The Vietnamese government has effectively declared Thai Beverage eligible to buy a controlling stake in Saigon Beer Alcohol Beverage Co., the country's largest brewer.
Sabeco currently is the biggest brewer in Vietnam and holds more than 40% of market shares.
In an effort to divest state fund from major state owned enterprises (SOEs), the government has decided to sell 53.59% of outstanding shares in the brewer, better known as Sabeco to raise nearly 5 billion USD. Vietnam's Ministry of Industry and Trade announced that Thailand's top beverage producer is entitled to seek a 51% interest, albeit indirectly.
According to regulation of competitive offering of Sabeco shares, investors who have an interest of acquiring 25% or more of Sabeco shares have to announce its intention publicly 7 days in advance. This is also a requirement for such investor to pay a deposit. In case the investor despite having completed deposit but wants to withdraw from the bidding, the investor can take the deposit back before the deadline of 16.00 p.m on December 17.
The government is to begin reviewing bids next Monday. Normally, as a foreign company, ThaiBev would have been allowed to buy less than 40% of Sabeco shares. But the purchase is to go through the Thai group's local affiliate -- Vietnam Beverage. As of 18.00 p.m on December 11, which is 7 days before the taking place of bidding on December 18, only Vietnam Beverage registered the intention to acquire for more than 25% shares of Sabeco.
Established in October, Vietnam Beverage is a wholly owned subsidiary of Vietnam F&B Alliance Investment, which is 49%-owned by ThaiBev via a company in Hong Kong. The affiliate informed the trade ministry on Monday of its desire to purchase 51% of Sabeco, raising the question of how the ministry would respond.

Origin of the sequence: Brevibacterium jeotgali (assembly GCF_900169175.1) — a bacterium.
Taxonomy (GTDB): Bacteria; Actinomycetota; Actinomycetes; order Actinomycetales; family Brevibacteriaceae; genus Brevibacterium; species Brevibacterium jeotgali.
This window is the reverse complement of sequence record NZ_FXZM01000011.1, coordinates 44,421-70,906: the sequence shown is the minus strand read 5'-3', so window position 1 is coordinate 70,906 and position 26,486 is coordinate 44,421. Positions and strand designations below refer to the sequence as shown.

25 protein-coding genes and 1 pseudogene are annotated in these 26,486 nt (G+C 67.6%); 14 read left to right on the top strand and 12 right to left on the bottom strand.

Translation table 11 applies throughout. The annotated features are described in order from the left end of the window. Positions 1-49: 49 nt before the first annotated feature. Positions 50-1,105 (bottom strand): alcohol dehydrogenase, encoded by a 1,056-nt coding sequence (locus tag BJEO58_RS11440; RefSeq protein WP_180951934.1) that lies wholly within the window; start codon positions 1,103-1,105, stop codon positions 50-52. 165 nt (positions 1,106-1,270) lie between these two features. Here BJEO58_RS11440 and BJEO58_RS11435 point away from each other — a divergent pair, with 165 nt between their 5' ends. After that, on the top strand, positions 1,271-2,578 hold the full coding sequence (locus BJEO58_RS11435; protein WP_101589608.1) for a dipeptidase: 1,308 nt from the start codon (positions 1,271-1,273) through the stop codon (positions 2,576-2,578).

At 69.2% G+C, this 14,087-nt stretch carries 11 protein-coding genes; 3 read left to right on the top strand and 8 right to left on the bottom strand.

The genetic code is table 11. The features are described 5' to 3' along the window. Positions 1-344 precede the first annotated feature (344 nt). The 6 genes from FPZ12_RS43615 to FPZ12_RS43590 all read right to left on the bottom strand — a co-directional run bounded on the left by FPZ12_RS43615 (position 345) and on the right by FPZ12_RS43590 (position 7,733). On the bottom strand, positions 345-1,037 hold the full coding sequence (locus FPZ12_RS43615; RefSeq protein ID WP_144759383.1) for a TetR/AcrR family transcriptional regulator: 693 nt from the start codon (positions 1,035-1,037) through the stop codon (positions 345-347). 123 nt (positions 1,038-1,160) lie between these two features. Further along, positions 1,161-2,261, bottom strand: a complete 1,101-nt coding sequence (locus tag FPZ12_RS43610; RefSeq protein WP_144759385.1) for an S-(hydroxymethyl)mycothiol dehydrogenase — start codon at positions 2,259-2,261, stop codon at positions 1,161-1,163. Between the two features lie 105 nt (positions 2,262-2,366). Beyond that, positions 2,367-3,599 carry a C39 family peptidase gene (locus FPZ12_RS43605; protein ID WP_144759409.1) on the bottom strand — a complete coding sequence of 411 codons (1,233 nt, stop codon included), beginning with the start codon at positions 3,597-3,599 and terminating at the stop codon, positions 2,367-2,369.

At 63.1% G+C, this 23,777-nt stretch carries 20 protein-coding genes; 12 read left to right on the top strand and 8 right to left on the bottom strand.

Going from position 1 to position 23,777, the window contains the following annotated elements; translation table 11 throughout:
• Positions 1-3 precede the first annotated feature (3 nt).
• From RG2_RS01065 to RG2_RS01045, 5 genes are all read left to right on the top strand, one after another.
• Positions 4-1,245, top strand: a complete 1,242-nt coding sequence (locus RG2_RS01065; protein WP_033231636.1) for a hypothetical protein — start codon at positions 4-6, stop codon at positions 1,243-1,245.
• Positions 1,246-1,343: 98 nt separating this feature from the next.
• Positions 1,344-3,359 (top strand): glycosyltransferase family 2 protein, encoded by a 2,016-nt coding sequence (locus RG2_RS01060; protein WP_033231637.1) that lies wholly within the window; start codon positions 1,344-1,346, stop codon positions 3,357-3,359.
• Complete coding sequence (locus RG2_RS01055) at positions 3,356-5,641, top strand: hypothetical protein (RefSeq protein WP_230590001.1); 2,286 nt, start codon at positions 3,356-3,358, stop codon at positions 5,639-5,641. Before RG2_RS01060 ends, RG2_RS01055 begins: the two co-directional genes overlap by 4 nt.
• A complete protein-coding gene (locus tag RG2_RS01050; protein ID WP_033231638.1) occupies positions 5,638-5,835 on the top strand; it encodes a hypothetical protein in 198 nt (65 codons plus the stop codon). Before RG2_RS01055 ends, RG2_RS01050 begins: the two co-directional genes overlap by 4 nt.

More than 9% of Sabeco shares are already held by foreign companies, including Dutch brewer Heineken. In principle, Vietnam caps foreign ownership of state enterprises at 49%, which leaves no more than 39% available to a foreign entity in the coming share sale. But because the government is treating Vietnam Beverage as a domestic company, ThaiBev is free to seek majority control.
Bid applications will be accepted until Sunday, meaning other brewers like Kirin Holdings of Japan and top global player Anheuser-Busch InBev of Belgium could still emerge as contenders.
Sabeco controls a 43% share of Vietnam's beer market, and some of its brands, such as 333, are known internationally. The domestic market is expected to amount to 4 billion liters in 2017, up from 3 billion liters in 2012.
While beer consumption is declining in Japan and other developed countries, Vietnam, with its average age of 29, is one of the world's most promising beer markets. And Sabeco controls more than 40% of this. The government’s divestment plan from Sabeco is seen as a big opportunity for foreign brewers to infiltrate Vietnam’s beer market.
As Sabeco's valuation has shot up amid expectations of a fierce bidding war among major global players, the likely cost of an acquisition has surged. Furthermore, it is extremely difficult for foreign shareholders to assume control of the brewery since Vietnam places a cap on overseas investment.
Consequently, Japan's Kirin Holdings and Asahi Group Holdings are now largely expected to bow out of the bidding. But the two Japanese beer giants can instead put their energies into other foreign markets.
Kirin is stepping up efforts to bolster its presence in Myanmar's emerging beer market following structural reforms, such as the brewer's liquidation of its Brazilian operations. Asahi is looking to channel many of its resources into European beer operations, which the company purchased from Anheuser-Busch InBev earlier this year for about $10.6 billion.